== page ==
Buying a home is one of the biggest financial decisions you'll ever make—next to opening your own business. It’s a decision you mustn't take lightly, and you should be mentally and emotionally prepared to make that decision. If you are considering taking the plunge into home ownership, ask—and honestly answer—the following questions:
1. Am I ready to put down roots?
Renting makes it relatively easy for you to relocate, but if you buy a home, you need to stay put for a while. You may be able to rent it out or resell it, but keep in mind that the costs associated with buying a home (for example, escrow fees, taxes and closing costs) take some time to amortize. Also, you could get hit with capital gains tax if you sell and haven't owned and lived in your home as your principal residence for at least two of the five years before you sell the property.
2. How much house can I afford?
Most lenders recommend that you spend no more than 28% of your monthly income on a mortgage. If you live in a competitive real estate market, where homes are exceptionally high-priced and inventory is low—for example, San Francisco or New York City—finding a home that you can afford can be tough.
Look at your complete financial picture—including all debts, total savings and assets—to decide how much of your income you can devote to a mortgage payment. Use The Wall Street Journal's "How Much House and Home Mortgage Can I Afford? – Calculator" as a place to start. Remember that, with house ownership, you will have unexpected costs from utilities, repairs and equipment that you will need to fund to maintain the property (e.g. lawn mower, garden tools, etc.). In addition, you will need to set aside money for emergencies (e.g. unexpected heat pump or water-heater replacements). Don't stretch yourself too thin; you don't want to be house poor. Some opportunistic lenders may offer you much more than you can afford, so create a budget and stick to it.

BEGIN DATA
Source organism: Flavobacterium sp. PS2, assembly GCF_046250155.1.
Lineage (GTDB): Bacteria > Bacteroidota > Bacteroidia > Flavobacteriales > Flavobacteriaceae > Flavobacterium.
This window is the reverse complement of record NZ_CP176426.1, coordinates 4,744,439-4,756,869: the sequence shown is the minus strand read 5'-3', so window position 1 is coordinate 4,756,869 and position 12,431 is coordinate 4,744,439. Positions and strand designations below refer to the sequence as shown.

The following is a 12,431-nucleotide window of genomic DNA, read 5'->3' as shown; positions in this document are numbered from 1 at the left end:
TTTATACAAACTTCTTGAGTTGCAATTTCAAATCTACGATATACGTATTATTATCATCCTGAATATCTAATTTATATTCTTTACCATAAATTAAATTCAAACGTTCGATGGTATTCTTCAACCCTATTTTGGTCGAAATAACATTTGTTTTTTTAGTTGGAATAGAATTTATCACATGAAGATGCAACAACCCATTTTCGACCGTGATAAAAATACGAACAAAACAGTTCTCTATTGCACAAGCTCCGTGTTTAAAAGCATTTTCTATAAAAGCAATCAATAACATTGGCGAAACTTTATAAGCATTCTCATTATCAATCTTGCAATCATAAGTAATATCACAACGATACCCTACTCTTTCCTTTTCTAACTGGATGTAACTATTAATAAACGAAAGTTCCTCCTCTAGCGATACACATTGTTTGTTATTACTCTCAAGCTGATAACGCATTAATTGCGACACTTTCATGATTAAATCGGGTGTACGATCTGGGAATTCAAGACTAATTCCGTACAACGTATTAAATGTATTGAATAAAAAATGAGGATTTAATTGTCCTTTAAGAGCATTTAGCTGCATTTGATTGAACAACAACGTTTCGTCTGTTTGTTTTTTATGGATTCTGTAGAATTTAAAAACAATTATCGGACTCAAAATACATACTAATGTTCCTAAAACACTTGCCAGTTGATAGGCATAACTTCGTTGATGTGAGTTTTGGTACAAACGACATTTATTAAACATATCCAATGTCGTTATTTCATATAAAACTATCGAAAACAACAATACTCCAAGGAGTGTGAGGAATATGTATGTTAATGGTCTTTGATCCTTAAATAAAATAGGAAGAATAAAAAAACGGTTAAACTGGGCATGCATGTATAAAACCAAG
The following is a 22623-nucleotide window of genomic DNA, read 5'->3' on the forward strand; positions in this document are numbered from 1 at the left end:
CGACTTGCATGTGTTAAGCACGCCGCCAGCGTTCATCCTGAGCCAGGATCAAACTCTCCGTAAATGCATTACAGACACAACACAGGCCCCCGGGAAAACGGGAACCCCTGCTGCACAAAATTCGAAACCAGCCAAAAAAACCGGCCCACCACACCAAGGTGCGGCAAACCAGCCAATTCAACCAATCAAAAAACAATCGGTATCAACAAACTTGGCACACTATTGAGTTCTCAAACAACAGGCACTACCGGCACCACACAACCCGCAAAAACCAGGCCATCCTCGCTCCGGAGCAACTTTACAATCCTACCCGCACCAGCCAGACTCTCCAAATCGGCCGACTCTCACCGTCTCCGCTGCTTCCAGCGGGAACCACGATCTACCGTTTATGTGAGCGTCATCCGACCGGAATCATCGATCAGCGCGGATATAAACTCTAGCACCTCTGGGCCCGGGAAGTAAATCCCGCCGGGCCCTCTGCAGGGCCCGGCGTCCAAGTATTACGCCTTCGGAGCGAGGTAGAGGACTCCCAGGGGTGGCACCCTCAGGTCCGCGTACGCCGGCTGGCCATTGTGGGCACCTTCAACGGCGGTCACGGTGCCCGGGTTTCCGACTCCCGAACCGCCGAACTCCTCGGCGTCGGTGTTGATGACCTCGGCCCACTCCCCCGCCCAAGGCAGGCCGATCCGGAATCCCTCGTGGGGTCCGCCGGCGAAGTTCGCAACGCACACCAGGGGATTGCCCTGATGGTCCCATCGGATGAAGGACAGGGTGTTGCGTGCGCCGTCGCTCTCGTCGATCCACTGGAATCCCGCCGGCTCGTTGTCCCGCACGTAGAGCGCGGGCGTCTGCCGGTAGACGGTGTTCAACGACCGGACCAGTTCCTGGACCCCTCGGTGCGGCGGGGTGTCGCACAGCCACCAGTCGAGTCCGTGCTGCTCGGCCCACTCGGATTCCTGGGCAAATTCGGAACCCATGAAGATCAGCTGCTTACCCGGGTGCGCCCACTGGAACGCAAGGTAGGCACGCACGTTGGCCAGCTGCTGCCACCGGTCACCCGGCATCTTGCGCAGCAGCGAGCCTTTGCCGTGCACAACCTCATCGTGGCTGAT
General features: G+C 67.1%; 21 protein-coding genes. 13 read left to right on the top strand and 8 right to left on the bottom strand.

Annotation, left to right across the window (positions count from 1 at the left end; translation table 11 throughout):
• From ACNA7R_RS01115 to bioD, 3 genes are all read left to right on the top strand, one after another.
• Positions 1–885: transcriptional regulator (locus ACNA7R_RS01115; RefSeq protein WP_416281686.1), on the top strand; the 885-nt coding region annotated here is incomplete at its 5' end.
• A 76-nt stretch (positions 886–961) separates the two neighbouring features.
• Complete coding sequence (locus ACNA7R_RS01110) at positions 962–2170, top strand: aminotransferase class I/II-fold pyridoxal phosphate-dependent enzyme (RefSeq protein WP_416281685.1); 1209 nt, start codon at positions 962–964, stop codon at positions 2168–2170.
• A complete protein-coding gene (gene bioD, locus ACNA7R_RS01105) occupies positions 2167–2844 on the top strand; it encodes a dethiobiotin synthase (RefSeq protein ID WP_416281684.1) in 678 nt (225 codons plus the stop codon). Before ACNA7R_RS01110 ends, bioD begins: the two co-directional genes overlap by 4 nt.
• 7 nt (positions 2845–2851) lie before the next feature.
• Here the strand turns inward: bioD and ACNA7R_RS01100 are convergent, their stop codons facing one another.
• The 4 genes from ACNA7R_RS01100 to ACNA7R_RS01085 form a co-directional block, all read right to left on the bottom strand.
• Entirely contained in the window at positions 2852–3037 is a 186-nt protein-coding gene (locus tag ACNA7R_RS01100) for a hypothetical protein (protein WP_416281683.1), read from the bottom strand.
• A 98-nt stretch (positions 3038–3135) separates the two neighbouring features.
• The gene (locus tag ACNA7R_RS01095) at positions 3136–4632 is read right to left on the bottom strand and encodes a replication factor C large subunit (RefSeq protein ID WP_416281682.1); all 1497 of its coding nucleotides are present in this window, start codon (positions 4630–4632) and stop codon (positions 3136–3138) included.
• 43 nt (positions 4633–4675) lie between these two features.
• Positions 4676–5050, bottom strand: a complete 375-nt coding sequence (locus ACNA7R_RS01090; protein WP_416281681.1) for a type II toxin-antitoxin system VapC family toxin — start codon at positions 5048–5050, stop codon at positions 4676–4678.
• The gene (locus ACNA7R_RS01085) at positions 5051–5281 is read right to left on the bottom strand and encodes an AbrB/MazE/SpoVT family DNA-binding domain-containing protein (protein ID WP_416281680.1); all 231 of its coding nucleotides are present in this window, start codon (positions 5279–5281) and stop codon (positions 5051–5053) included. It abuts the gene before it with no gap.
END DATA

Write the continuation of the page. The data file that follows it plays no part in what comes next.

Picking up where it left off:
3. Are my finances good (errr…great)?
All kinds of loans exist, and many exist that don't require any down payment. Some will even roll closing costs into your monthly payment. However, to get the best interest rates, lenders want to see high credit scores, at least a 20% down payment (that doesn't include closing costs), evidence of job longevity and security, and some even want to see that you have rented the same home for at least two years. Find a reputable lender and then weigh all of your options, heavily considering your monthly payments, total interest you'll end up paying and the length of your mortgage terms. You may decide for now that a lower monthly payment is more important to you, so you are willing to go with a longer term—or you may hate the idea of paying so much interest and opt for a shorter term.
4. What really matters to me?
Do you want a good school system? More land? Quick access to public transportation? Do you want a single-family home with a yard in a tree-lined neighborhood or a loft in the city? It can be easy to get blinded by the bells and whistles of a home. But high-end appliances and granite countertops won't make up for the problems you'll face if the property is not right for you and your family in the long run. Heavily weigh whether a home will offer you enough space now and several years from now, whether you can handle the commute from your house to work and whether you can see yourself being happy there even after you experience major life changes (e.g. marriage, birth of children, children leaving the nest, etc.).
5. Can the home hold its value?
Real estate markets across the country are still shaky. While some areas have rebounded to near pre-bubble prices, others are still struggling. You can never predict the ups and downs of the housing market, but you can investigate issues that might decrease or increase the value of the home. Elements that increase value are a strong school district, parks, great access to public transportation or other commodities, and safety. Elements that decrease value are a high crime rate, major construction, proximity to a freeway or loud noises, or a surplus of inventory. Sometimes your best bet is to buy the worst house on the best block and slowly renovate it, rather than buy the best house in the worst area.
6. Are you ready to be your own landlord?
Sometimes things break or just stop working, and even the newest homes need maintenance. You won't be able to call your landlord to fix problems. The responsibility will rely totally on you. If you aren't handy—or if you aren't willing to become handy—you will need to be able to pay other people to come and provide regular maintenance. You'll need a hefty paycheck and/or savings to be able to do so.